How Metal Works – Let Me Compute the Ways

Posted by pt91 at May 16, 2013 10:43 AM |
Engineering expert to give inaugural public lecture at the University of Leicester on Tuesday 21 May
How Metal Works – Let Me Compute the Ways

Professor Hongbiao Dong from the Department of Engineering.

Issued by University of Leicester Press Office on 16 May 2013

Photograph of Professor Hongbiao Dong available from

Professor Hongbiao Dong, from the Department of Engineering, will give a free public lecture entitled ‘How Metal Works – Let me Compute the Ways’ at the University of Leicester on Tuesday 21 May.

The lecture will explain, through case studies, how to develop models for metal processing and how these can be used to simulate metal processing.

Processing of metals is a science, art and hobby and its history can be dated back to 5000BC when small pieces of copper were hammered and ground to make the first tools and weapons. Today, metal processing, through innovation, has been industrialised and is the most economic and effective way to make individual parts, assemblies or large scale structures.

Professor Hongbiao Dong has three main research interests that include the evolution of materials – such that materials are evolving faster than at any other time in history.  The development of new materials has been regarded as an ‘underpinning technology’ – which can stimulate innovation in all branches of engineering, making possible new designs for structures, engines, electrical and electronic devices, energy conservation equipment and many more. Finally, the materials industry in the UK has traditionally supported a diverse set of industry across the power generation, transportation and construction sectors.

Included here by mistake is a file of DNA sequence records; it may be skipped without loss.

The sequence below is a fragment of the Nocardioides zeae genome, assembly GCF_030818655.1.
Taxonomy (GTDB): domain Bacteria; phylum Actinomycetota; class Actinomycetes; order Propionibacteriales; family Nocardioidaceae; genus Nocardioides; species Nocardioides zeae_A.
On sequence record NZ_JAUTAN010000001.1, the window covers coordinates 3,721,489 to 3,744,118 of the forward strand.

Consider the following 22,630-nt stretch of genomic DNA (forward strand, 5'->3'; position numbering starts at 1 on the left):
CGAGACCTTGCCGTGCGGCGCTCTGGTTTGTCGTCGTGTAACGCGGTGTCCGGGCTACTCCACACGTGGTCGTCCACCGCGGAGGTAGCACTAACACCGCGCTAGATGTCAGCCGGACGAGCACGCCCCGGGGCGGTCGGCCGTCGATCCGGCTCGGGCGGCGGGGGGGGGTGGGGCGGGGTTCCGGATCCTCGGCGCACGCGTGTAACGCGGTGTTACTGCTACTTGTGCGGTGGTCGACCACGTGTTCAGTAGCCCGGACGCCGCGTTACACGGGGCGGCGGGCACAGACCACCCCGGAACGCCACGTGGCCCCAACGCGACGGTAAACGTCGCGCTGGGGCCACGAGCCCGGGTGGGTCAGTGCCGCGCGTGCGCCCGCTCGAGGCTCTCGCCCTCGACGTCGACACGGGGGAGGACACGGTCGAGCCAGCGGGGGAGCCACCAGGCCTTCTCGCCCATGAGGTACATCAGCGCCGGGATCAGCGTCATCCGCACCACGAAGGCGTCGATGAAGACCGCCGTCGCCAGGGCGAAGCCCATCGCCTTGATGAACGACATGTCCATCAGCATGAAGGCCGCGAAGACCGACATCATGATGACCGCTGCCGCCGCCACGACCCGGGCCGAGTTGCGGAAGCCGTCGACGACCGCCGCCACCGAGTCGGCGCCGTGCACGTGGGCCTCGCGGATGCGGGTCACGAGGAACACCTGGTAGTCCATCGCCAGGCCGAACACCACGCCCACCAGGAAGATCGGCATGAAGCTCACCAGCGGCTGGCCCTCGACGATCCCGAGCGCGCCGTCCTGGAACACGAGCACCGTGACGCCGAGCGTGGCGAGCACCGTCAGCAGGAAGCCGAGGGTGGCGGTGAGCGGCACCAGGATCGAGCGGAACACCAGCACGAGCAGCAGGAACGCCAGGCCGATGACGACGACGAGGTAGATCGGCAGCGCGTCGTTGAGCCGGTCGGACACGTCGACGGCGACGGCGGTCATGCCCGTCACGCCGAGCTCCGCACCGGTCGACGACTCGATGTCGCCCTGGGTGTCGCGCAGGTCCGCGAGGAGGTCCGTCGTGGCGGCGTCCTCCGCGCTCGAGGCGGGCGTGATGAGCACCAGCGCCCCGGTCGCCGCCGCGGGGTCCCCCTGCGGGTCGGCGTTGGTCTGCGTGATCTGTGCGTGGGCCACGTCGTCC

Professor Dong said: “Most important innovations in metal processing throughout history were made through trial and error experiments. However this has changed dramatically over the last 20 years as computational modelling becomes a more and more powerful tool in metal processing research.

“Simulations of the movement of iron atoms during steel solidification can reveal information that would not be available otherwise. Modelling how to grow a single crystal turbine blade that can operate at 1500C next to the combustion chamber of a modern jet engine is another example. These examples demonstrate that predictions based on modelling can provide an innovative and more rapid way to design and optimise new processes than by the trial and error methods.”

‘How Metal Works – Let Me Compute the Ways’ will be held at the Ken Edwards Building, Lecture Theatre 1, University of Leicester, University Road, on Tuesday 21 May at 5.30pm.

The lecture is free and open to the public.


Notes to editors:

Professor Hongbiao Dong can be contacted on 0116 252 2528 or at:

Biography of Professor Hongbiao Dong

Professor Hongbiao Dong received a First Class BSc degree and a Master degree from University of Science and Technology Beijing, obtained his PhD in Materials Science from the University of Oxford in 2000.

He joined the Department of Engineering in 2004 from Imperial College London, where he worked on modelling microstructure evolution in aero-engine turbine blades. He was awarded a Royal Society Industry Fellowship in September 2006 for him to conduct collaborative research at Rolls-Royce plc.

Professor Dong is a specialist in metal processing, in particular in the areas of solidification, the process in which a liquid turns into a solid as it cools; this has applications in welding and casting for example. He pioneered in solidification structure modelling and simulated the grain selection process during casting of single-crystal turbine blades. He is currently leading a major European research project to develop welding techniques for constructing deep sea gas and oil transport systems.

His work on computer modelling has led to an in-depth understanding of metal processing and originated patents for producing single crystal components with improved performance, techniques that have been taken forward by industry. He was presented with a DTI/CBI/NPL award in Metrology for World Class Manufacturing for the development of a novel Single-Pan Scanning Calorimeter. He is a member of the Steering Committee of EuMaT (European Technology Platform on Advanced Engineering Materials and Technologies), and a member of the Industrial Advisory Group for Processing Liquid Metals at the National Physical Laboratory.

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